Motorcycle difficulties


Information and questions on GL1000 Goldwings (1975-1979)
  • Sponsored Links
Post Reply
YourJere
Posts: 10
Joined: Sun Sep 08, 2019 8:29 pm
Location: Waller, Texas
Motorcycle: 1977 GL1000

Motorcycle difficulties

Post by YourJere » Sun Sep 08, 2019 10:06 pm



A few months ago I bought a 1977 Gl1000 with about 14,000 miles for $430, I am 17 and I wanted to get into motorcycles so I figured the best way was to buy and fix because I don't have enough to get a nice running one. When I saw the Goldwing I did some research that made me want to buy it and so far here is a list of what all I've spent so far on it off the top of my head
Motorcycle - $430
Battery - $60
Carb rebuild kit - $55
Front brake master cylinder - $20
Oil - $30
3 oil filters - $10
Timing belts - $30
Brake fluid - maybe $5
Petcock - $20
Total - around $660 or more since I'm probably forgetting something.

Which doesn't seem too bad until you consider what hasn't been bought yet
such as tires which should be around $200 I believe, also I need to rebuild my rear brake
and my tachometer doesn't work (cable spins but the needle doesn't move)
and my radiator fan doesn't spin.
But I haven't started on those smaller issues yet.

I've rebuilt my carbs and it sort of runs but it dies after about 30 seconds.
Basically, it starts whenever the fuel petcock is off and there isn't much fuel, then I put the fuel in the on position and it dies right when the fuel is pumped to the carbs but I rebuilt them weeks ago and it idled for a few minutes in the beginning https://www.instagram.com/p/B2FuTGsF6_m ... hare_sheet shows it running/idle so I believe the carbs just need to be cleaned again, but this also makes me consider waiting and sending it to pistol pete or something to make sure the carbs are working perfectly.
Usually with a fuel issue its hard to tell if its getting too much fuel or not enough so I took the fuel line off the fuel pumps output and held the start and it squirt fuel out about every pulse as it should, so the issue isn't as simple as the petcock or fuel filter (replaced fuel filter today anyways because visible rust particles from past tank clean) and I ordered the crappy fuel petcock from Saber cycles today because mine was broke.
Also the timing belts haven't been replaced yet, and the carbs are not synchronized yet.
I do not plan on running it anymore til they are replaced.



User avatar
2003Cobra
Posts: 34
Joined: Sat Aug 03, 2019 4:29 pm
Location: United States
Motorcycle: 2003 Goldwing GL1800 with a CSC Cobra trike kit.

Re: Motorcycle difficulties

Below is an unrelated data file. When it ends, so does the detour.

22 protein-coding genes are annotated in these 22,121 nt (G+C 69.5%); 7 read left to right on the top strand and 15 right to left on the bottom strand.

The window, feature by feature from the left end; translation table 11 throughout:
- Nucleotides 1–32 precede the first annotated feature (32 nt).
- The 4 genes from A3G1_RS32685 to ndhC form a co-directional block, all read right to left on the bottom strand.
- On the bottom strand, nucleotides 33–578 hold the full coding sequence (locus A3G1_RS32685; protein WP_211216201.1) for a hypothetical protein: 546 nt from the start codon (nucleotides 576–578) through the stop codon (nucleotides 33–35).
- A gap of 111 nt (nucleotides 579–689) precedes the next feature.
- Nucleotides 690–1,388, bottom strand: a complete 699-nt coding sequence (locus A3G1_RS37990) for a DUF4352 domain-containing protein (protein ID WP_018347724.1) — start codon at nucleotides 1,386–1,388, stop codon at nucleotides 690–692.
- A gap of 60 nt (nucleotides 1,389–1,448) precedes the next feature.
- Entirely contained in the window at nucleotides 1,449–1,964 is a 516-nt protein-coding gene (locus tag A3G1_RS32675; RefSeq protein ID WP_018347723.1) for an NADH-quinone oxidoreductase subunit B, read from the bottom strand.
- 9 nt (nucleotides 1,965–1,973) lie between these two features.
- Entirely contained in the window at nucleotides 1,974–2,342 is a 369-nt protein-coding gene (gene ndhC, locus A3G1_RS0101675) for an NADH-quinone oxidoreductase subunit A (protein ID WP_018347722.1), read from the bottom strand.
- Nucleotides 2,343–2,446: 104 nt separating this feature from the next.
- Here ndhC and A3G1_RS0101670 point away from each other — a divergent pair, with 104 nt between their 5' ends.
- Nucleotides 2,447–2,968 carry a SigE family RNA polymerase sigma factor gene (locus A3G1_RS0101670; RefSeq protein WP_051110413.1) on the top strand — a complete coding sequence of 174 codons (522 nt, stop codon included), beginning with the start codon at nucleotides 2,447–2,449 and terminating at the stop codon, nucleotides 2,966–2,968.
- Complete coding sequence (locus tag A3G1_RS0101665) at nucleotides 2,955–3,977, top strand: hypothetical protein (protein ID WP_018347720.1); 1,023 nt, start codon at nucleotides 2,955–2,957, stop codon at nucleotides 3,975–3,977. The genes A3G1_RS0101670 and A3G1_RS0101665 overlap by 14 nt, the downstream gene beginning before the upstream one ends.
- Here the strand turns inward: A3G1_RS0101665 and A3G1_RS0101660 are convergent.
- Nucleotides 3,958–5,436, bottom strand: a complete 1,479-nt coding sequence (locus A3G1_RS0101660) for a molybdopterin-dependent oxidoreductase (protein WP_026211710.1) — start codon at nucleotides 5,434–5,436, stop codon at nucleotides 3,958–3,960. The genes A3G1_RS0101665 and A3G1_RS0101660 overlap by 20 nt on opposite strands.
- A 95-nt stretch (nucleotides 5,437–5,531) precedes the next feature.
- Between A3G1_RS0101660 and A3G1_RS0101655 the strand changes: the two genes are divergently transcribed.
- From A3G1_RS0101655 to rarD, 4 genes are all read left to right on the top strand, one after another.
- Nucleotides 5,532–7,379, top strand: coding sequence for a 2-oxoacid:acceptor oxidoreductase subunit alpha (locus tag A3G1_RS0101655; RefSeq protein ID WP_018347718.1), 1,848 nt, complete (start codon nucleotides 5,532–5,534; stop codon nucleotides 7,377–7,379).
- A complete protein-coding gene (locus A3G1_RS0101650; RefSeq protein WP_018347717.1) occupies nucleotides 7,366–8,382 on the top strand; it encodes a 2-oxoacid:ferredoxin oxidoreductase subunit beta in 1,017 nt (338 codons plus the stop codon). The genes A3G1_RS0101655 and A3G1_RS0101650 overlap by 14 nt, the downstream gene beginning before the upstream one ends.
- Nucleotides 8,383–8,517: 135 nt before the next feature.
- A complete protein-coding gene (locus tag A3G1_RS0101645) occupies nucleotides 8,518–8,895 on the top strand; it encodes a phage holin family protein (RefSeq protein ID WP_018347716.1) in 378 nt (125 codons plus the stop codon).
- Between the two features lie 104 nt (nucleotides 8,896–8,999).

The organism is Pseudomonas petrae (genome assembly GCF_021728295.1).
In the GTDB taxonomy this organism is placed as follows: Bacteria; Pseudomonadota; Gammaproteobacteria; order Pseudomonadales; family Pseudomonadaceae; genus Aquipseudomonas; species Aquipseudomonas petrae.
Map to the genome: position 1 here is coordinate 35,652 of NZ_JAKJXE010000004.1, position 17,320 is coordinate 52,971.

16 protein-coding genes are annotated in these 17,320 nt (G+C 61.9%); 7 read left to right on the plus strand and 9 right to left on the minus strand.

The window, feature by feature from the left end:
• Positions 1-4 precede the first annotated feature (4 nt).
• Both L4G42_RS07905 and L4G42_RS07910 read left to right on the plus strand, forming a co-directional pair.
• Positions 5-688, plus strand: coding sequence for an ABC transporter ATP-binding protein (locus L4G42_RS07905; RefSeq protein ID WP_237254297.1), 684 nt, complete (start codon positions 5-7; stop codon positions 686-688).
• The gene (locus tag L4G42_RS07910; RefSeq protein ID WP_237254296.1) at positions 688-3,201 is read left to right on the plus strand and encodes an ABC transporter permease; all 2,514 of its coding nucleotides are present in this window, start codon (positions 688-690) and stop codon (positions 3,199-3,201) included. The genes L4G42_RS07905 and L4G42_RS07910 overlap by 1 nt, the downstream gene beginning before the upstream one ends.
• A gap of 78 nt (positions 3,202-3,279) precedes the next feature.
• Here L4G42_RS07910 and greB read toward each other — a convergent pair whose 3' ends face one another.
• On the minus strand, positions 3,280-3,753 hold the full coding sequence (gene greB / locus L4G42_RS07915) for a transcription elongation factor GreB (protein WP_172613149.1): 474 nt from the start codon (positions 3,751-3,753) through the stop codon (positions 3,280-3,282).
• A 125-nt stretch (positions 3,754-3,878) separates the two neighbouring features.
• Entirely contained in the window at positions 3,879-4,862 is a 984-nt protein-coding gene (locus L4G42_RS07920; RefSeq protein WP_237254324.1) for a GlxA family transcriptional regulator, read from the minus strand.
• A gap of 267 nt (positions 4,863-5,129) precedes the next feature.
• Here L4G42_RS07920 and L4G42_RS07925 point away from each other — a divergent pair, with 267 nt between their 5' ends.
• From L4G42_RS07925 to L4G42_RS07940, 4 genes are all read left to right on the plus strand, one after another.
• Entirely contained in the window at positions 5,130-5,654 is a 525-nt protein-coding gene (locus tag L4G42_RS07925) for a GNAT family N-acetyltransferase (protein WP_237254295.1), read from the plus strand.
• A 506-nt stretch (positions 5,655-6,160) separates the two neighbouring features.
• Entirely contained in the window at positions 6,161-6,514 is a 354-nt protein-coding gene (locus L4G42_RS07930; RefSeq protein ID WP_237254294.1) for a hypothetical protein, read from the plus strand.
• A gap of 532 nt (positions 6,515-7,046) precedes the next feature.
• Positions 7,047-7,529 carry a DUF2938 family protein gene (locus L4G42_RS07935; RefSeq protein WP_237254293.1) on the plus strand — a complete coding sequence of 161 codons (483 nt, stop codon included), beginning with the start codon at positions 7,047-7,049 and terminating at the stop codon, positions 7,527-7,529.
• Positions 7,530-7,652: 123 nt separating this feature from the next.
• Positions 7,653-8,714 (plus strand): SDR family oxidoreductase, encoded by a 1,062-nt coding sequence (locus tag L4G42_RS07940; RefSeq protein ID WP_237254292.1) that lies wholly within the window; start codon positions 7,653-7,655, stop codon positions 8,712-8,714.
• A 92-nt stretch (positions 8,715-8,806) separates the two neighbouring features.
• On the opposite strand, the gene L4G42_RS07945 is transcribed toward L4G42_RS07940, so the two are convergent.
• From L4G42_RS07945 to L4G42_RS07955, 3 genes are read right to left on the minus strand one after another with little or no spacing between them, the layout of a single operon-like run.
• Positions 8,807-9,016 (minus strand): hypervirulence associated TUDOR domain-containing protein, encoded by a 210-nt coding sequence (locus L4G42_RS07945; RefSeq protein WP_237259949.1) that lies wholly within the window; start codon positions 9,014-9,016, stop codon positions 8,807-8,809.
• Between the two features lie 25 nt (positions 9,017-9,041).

Post by 2003Cobra » Mon Sep 09, 2019 11:17 am

Welcome YourJere, Do you have a service manual? You don't mention having one and that will give you the specs for setting up the carbs. I would first check and make sure the floats are working correctly and are set correctly. Then make sure low and high speed jets are clear and the rest of the carbs are clean. Also check the diagrams. Then set up each carb according to the service manual then sync the carbs. Once you have that done it should idle and run pretty good.

Have you changed out tires before? If not there are some good tips on here and also No-Mar has some great videos on how to change out MC tires of course using their changers and tools but they do give you a good visual on what needs to be done. Good luck and let us know how everything goes.
2003 Goldwing GL1800 with CSC Cobra trike kit.
1988 Harley Davidson Sportster 883 with Hypercharger Bobber.
West GA Chapter 89 Southern Cruisers riding club.

winguyjo
Posts: 180
Joined: Sat Aug 11, 2018 9:26 pm
Location: b.c. Canada
Motorcycle: wing1 : 1982 gl1100 interstate; resurrection complete.
wing2 : 1980 gl1100 interstate; resurrection complete. SOLD.
wing3 : 81 gl1100i frame / 82 gl1100a engine/ 81cb900 odds & ends; resurrection complete. it's naked. SOLD.

Re: Motorcycle difficulties

Post by winguyjo » Mon Sep 09, 2019 11:40 am

from the sound of it, your engine is telling you that it is getting too much fuel. so i would focus on float height and the fuel inlet needle and seat. since you have already taken them apart for a rebuild it should be easier the 2nd time around. don't worry about carb syncing just yet ... that is the very last step in a carb overhaul.

welcome to the forum ! lots of knowledgeable goldwing gurus here to help.